Ryan Boudreau, PhD

Assistant Professor
Internal Medicine

Office: 2269B CBRB
Office Phone: 319-353-5510

Lab: 2269 CBRB
319-353-5573


Post-transcriptional gene regulation and novel genes in cardiac and neurological systems and disease

My laboratory studies post-transcriptional responses in diseased and developing heart and brain using viral vectors, mouse models, human tissues, and cell culture systems. Our goal is to identify disease-related RNA-binding proteins (RBPs) and microRNAs (miRNAs) and determine their regulatory targets using computational and high-throughput biochemical means (HITS-CLIP, CLIP-seq). RBPs and miRNAs are key mediators of post-transcriptional responses, and modulation of their activities provides attractive means to manipulate gene expression for therapeutic benefit.

Another major aspect of my laboratory’s research involves determining how human genetic variations contribute to disease by altering post-transcriptional regulatory mechanisms. This work aims to generate valuable resources (e.g. miRNA target interactomes in human tissues) to accelerate our understanding of miRNA and RBP functions in heart and brain and facilitate the translation of available and ongoing genetic studies towards novel or refined disease mechanisms and therapies.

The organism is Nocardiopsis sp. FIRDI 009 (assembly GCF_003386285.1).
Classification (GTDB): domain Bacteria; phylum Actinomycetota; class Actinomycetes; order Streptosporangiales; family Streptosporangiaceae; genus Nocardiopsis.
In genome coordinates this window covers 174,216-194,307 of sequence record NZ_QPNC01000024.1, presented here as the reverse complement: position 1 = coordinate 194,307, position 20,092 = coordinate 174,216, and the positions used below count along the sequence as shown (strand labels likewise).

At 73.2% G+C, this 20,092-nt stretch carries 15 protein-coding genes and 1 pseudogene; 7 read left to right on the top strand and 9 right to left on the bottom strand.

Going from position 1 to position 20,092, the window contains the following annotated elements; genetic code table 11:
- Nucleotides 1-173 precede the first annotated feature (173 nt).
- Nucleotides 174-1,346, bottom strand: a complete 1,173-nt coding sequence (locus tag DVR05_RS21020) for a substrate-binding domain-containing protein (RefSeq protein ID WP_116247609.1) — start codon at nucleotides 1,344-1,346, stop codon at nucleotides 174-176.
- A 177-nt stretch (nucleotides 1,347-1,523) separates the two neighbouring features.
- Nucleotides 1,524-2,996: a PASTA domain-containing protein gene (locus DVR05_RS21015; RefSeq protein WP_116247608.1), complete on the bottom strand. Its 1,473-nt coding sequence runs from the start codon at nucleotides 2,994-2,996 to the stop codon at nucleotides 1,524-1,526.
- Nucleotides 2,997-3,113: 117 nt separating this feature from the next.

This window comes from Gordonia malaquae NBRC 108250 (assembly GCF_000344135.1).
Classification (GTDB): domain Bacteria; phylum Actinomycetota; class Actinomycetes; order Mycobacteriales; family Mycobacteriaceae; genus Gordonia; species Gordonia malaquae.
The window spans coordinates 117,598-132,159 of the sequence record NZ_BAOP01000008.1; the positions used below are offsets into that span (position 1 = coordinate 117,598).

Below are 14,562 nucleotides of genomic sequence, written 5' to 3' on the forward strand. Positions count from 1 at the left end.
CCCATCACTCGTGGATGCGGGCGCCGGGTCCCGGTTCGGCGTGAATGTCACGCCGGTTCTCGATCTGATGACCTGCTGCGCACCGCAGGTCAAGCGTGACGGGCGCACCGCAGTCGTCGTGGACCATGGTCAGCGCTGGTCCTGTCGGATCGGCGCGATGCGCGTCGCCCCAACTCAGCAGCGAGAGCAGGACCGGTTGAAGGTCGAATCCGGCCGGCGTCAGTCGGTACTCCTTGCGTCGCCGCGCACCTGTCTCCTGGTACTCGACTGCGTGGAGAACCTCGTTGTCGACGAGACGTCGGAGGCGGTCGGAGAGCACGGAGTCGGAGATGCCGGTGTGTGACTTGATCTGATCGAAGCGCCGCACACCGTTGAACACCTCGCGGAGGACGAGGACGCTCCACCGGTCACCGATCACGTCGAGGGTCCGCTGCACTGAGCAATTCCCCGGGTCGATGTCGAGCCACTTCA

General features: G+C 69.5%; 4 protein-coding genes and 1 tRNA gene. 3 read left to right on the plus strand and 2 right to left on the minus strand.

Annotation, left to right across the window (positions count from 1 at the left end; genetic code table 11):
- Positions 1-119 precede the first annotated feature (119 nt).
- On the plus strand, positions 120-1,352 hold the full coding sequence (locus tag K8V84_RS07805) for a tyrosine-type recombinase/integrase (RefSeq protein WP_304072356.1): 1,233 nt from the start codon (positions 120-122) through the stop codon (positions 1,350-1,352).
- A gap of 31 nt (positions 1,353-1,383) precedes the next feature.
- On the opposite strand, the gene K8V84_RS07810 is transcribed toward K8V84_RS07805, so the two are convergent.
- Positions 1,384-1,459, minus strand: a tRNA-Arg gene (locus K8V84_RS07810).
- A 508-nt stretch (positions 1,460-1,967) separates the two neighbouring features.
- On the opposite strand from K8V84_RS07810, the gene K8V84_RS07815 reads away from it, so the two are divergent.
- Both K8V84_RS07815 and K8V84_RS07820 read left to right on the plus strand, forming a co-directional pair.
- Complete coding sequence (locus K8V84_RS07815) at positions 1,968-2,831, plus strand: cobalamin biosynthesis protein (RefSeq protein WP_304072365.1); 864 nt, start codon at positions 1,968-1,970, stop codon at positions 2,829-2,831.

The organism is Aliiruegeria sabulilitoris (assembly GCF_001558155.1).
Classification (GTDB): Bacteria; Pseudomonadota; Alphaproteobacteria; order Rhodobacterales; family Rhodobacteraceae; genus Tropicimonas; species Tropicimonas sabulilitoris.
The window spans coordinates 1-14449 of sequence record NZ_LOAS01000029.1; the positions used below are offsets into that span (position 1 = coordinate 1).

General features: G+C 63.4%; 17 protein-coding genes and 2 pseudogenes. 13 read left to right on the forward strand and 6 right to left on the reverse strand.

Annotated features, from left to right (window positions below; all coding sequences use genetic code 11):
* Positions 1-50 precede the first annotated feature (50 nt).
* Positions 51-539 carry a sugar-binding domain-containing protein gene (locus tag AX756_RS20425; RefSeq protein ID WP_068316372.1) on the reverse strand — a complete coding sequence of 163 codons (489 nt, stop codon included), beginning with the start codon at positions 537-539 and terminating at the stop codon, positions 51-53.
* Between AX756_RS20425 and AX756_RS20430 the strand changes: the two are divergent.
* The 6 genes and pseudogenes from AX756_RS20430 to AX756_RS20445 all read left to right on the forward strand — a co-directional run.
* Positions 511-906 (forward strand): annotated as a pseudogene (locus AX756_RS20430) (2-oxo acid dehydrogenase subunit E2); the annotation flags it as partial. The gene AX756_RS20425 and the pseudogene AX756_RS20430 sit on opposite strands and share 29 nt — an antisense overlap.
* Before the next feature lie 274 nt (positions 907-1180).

In addition to this, we are also investigating the functions of several novel genes, including long non-coding RNAs, in heart and brain. These projects incorporate a breadth of techniques, including viral-based (AAV) overexpression and inhibition (RNAi) of genes in vivo, generation and characterization of CRISPR-derived knockout mice, and gene transfer and functional assays in human iPS-derived cells.

Overall, my research program is balanced in basic and translational studies, wet-lab and computational methods, and resource- and hypothesis-driven research. This framework promotes multi-disciplinary and collaborative science, offering an excellent environment to foster the growth of current and future trainees.

PubMed link

Department/Program Affiliations:
Internal Medicine
Molecular Medicine